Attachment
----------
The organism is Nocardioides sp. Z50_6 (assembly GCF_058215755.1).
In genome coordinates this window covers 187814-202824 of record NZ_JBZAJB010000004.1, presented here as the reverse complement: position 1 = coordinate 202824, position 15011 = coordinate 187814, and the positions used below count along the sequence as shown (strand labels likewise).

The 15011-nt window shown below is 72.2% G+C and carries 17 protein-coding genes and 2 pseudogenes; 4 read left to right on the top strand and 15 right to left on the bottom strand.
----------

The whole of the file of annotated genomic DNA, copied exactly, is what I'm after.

The organism is Nocardioides sp. Z50_6 (assembly GCF_058215755.1).
In genome coordinates this window covers 187814-202824 of record NZ_JBZAJB010000004.1, presented here as the reverse complement: position 1 = coordinate 202824, position 15011 = coordinate 187814, and the positions used below count along the sequence as shown (strand labels likewise).

The 15011-nt window shown below is 72.2% G+C and carries 17 protein-coding genes and 2 pseudogenes; 4 read left to right on the top strand and 15 right to left on the bottom strand.